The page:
Developing your soft skills will provide you with more wisdom and understanding, things we did not learn at school or the university.
Have you ever solved your problems using logic or using one of your degrees or certifications?
When you develop wisdom, you will have the courage to move on even when you are right, to stop arguing with others when it is not worth.
Who Should Be Concerned with Soft Skills?
Everyone should be concerned with soft skills: the student, the professor, the manager, the leader, the lawyer, the doctor, the CEO. We all know that status does not reflect personal efficiency or maturity. Many lawyers or medical doctors have deficiencies in handling their stress and emotions, causing a tremendous impact on people. Some managers and CEOs don’t know how to communicate well with their teams, mixing the personal and professional spheres, wasting a lot of energy and boosting conflicts that could have easily been resolved.
What Is the Difference between Soft Skills and PDP?
Soft skills refer to all the interpersonal and social skills needed for success and personal and professional growth. A personal development plan is the road map to follow in order to attain your goals and remain on track. It is a personal assessment that aims to identify the areas of your life that need improvement.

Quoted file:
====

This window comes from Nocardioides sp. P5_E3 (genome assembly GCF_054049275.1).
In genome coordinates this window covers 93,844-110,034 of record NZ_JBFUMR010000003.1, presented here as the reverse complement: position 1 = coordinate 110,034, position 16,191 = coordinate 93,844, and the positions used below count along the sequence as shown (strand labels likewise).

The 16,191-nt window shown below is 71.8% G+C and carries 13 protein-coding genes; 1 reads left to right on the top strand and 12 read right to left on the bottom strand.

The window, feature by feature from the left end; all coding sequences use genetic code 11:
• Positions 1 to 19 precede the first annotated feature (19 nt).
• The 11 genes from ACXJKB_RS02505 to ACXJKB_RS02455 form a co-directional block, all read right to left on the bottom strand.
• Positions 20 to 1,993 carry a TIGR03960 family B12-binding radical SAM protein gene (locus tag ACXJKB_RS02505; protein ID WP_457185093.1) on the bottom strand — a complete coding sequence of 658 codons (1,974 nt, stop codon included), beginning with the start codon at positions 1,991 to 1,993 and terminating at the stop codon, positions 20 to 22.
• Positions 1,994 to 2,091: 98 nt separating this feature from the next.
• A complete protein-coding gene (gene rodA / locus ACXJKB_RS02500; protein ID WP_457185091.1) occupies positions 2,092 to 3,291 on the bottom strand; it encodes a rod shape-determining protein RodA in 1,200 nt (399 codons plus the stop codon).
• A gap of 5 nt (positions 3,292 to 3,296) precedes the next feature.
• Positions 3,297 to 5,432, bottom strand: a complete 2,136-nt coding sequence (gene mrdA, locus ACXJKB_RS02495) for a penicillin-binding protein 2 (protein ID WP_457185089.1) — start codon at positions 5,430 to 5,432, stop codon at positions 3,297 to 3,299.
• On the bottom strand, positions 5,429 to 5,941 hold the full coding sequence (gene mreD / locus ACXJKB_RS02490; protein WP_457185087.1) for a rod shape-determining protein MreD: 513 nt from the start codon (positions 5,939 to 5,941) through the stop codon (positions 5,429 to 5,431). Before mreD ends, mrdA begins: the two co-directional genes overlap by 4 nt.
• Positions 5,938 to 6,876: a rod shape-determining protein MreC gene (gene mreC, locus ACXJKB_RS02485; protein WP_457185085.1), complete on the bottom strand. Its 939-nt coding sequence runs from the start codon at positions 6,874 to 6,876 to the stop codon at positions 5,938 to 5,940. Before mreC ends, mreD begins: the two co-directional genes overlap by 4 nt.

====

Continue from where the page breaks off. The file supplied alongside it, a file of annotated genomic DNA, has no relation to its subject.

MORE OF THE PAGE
This assessment should consider not only your professional growth, but also your emotional, social, physical and spiritual growth.
Three steps to consider:
Top 10 Soft Skills for Leaders
Previous research, conducted by The Carnegie Foundation for the Advancement of Teaching, at the beginning of the 20th century, already concluded that 85% of job success come from having well-developed soft skills and only 15% from technical or hard skills.
More recently, in 2016 LinkedIn published the result of a study conducted on soft skills and came out with 10 traits that were the most sought after by employers: communication, organization, teamwork, punctuality, critical thinking, social skills, creativity, interpersonal communication, adaptability and friendly personality. On the same year, The World Economic Forum had identified 10 future soft skills that everyone should have and embrace in the future. This includes:
Today, developing more soft skills is no longer a choice but a must for those who would like to have a better sense of life, to be happier and embrace all these shifts and changes at all levels.
The best thing that I experienced is when you move from living randomly, taking things for granted, without knowing why you keep doing certain things to a state of consciousness, where you know exactly what you want and where you would like to be.
When you shift from reacting, blaming others for your failures and criticizing anything to responding appropriately and taking responsibility for whatever situation you encounter.
When the choices you make for your life are about your own choices and not a reflection of others’ expectations.